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The seventh annual THIMUN, Model United Nations was hosted by Qatar Foundation (QF), on Friday, January 26. It saw participation of more than 1,300 local, regional, and international students, who touched upon broad-ranging discussions and debate around global issues.

The Model United Nations (MUN) conference was held at the Qatar National Convention Centre gave students opportunity to  participate in a variety of committees addressing a range of  global topics, including disarmament, the environment, human rights, and the rule of law.

The event motivated the students to a great extent as various UN representatives addressed them during the conference, like Mr. Roberto Abdalla, Ambassador of Brazil in Qatar; Mr. Eric Chevallier, Ambassador of France in Qatar; and Ms. Ewa Polano, Ambassador of Sweden in Qatar.

Dr. Bahia Tahzib-Lie, Ambassador of the Kingdom of the Netherlands in Qatar, encouraged all delegates, saying: “You can inspire the leaders of the world. You are in command of the coming days. Show us how to build a better and more peaceful world.”

Gilberto Duarte, Crime Prevention and Criminal Justice Officer, UNODC, said: “This is a great opportunity for youth to learn more about the importance of UNODC-related issues; topics they may or may not be aware of but which certainly impact us all. This idea of working with young people and building a better understanding of rule of law issues at primary, secondary, and tertiary levels is key to UNODC’s Education for Justice (E4J) initiative, part of our Global Programme for the Implementation of the Doha Declaration.”

The participation of UNODC was derived by the recommendation made at by young people at the Doha Youth Forum on Crime Prevention and Criminal Justice, jointly organized by QF, held in April 2015.

The seventh year of MUN, encouraged participants to prepare and engage in a simulation of the United Nations, taking on roles as diplomats, to discuss and debate on international issues and develop solutions to some of the greatest challenges faced by international community.

Themed on  ‘Gender Equality and Empowerment for Women and Girls’, inspired by the UN’s Sustainable Development Goal (SDG), Trisha Shetty, Founder and CEO of SheSays India, a youth-led NGO with a focus on youth and civil society engagement to promote gender equality, delivered this year’s keynote speech.

Another highlight as the ‘MUN Impact’ program, which served as a hub for sharing stories of impactful MUN activities, best practices, and ways to support the SDGs through action.

Other issues highlighted by the students to the MUN Impact initiative were: the Hope for Education and Leadership in Afghanistan, the Salam Centre for Peace, and Online Model United Nations. The developments made in the seventh THIMUN made a greater difference since it elevated the MUN from a debate platform to a driver of social change.

Hopefully such continued efforts will be able to create the rational aptitude and environment needed to sought collective resolution for a comprehensive development of the global society.

 

Al Jazeera: Taliban office officially opens in Qatar today

It seems international news organizations never cease to spin the same tale about tiny Qatar and its super-sized influence on the world stage. For those who’ve yet to get around to it, writer and regular Doha News reader Vallath Kavitha Krishnan has put together this helpful (if not a little bit sarcastic) guide to writing about the wealthy Gulf state.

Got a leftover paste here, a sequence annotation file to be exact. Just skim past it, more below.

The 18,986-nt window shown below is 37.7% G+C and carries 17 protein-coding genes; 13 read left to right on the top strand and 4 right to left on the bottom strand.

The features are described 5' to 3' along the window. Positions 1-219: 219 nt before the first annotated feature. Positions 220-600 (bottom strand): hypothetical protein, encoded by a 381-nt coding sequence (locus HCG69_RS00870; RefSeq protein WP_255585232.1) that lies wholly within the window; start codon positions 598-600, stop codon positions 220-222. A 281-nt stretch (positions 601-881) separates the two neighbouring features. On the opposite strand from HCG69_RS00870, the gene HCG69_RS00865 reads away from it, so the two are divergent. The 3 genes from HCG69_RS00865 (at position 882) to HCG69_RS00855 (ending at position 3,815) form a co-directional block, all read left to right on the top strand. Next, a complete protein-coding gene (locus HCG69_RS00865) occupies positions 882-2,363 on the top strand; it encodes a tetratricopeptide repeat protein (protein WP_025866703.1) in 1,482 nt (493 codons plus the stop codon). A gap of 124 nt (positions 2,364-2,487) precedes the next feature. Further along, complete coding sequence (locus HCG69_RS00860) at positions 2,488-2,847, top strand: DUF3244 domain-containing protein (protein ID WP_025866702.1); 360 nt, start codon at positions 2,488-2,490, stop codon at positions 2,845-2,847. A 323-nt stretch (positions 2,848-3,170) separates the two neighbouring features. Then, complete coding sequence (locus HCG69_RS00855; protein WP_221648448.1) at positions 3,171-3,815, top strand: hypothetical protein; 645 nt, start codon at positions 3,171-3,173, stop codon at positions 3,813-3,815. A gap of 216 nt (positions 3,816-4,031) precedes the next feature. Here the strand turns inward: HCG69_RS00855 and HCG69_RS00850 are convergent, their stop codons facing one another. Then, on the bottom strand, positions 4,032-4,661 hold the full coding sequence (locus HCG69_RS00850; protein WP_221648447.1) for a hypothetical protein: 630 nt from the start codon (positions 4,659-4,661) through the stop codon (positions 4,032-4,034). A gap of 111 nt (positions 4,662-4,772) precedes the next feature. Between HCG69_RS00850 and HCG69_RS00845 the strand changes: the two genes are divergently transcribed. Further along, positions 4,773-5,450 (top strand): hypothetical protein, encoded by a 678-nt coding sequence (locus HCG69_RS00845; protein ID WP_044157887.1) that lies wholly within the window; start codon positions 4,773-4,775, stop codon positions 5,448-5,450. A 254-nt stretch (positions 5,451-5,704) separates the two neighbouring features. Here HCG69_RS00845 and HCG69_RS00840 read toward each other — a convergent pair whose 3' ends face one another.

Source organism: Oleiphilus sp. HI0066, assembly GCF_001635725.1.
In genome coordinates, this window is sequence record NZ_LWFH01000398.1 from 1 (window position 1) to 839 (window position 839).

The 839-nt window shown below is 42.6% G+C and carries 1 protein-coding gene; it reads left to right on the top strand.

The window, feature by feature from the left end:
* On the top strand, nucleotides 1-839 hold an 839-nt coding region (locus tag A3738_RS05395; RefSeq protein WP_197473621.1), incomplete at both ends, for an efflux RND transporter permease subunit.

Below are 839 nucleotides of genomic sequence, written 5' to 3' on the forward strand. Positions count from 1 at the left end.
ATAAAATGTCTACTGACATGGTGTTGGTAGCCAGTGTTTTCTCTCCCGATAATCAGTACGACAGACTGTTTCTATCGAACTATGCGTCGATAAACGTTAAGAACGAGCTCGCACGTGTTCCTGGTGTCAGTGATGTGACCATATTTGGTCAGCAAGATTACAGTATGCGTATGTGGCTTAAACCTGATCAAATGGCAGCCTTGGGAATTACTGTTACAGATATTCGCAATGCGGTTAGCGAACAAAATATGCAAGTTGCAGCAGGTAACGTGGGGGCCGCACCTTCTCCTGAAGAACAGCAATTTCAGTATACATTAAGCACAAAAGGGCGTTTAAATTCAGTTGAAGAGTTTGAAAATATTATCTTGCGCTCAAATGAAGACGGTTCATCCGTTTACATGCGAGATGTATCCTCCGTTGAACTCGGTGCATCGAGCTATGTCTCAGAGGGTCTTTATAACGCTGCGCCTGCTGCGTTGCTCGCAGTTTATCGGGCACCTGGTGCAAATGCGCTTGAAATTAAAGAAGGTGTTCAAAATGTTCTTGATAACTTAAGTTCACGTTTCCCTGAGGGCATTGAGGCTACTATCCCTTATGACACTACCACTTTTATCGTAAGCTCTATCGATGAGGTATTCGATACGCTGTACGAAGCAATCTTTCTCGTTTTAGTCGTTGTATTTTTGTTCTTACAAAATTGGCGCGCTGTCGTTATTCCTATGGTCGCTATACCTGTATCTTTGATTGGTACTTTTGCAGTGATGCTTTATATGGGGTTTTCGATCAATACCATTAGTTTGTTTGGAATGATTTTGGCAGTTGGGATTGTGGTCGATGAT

This is a paragraph about the size of Qatar. Always use the words “tiny” “emirate” and “Persian Gulf”. This is a good place to make reference to “pearl divers” and just get it over with. Although impolite, it is considered normal to make references to the Emir’s size.

Include the only historical fact which matters – the coup in 1995. Make sure the word “bloodless” is included in the description. This a good place to write a few words about migrant workers. Don’t bother talking to them to get their side of the story. They’re invisible anyway. Comparing them to worker-ants is sufficient. Make sure you speak about expats – but only Arab and Western ones. Only they do the paper work and keep the trains running on time.

This paragraph will speak of wealth and money of natives. Include information on per capita income, GDP, and oil and gas output. Make sure to include everything Qatar has achieved as an itemized shopping list. Start with American universities, Al Jazeera, Doha Debates, Tim Sebastian, Harrods, World Cup 2022, Barcelona FC and end with the immunity from Arab Spring.

In this paragraph, condense everything gleaned from Wikileaks in context of Iran, Saudi, US, Israel and conclude with its “meddlesome” nature in Libya and Syria.

Conflate obesity, diabetes, hot, dusty with ban on alcohol, pork. It is now fashionable to talk about environmental impact of Qatar. Make passing reference to The Pearl Qatar if necessary.

Taboo subjects: Qatar’s success amidst a region in turmoil, escaping the financial crisis in 2008, safety and security in the country, balance of modernity and conservative culture. This will distract from the central point of the article.  

Conclude with doomsday prediction about how everything will end in light and flames. Attribute this to arrogance, karma, size, depleting natural gas, too much natural gas, whatever you fancy. Just make sure it sounds scary and that you don’t live in Qatar when it gets published.


*Note: This post is, quite evidently, sarcastic. The author says it is inspired by Binyavanga Wainaina’s essay “How to write about Africa.”

Credit: Photo by Omar Chatriwala

What do you think, did she miss anything?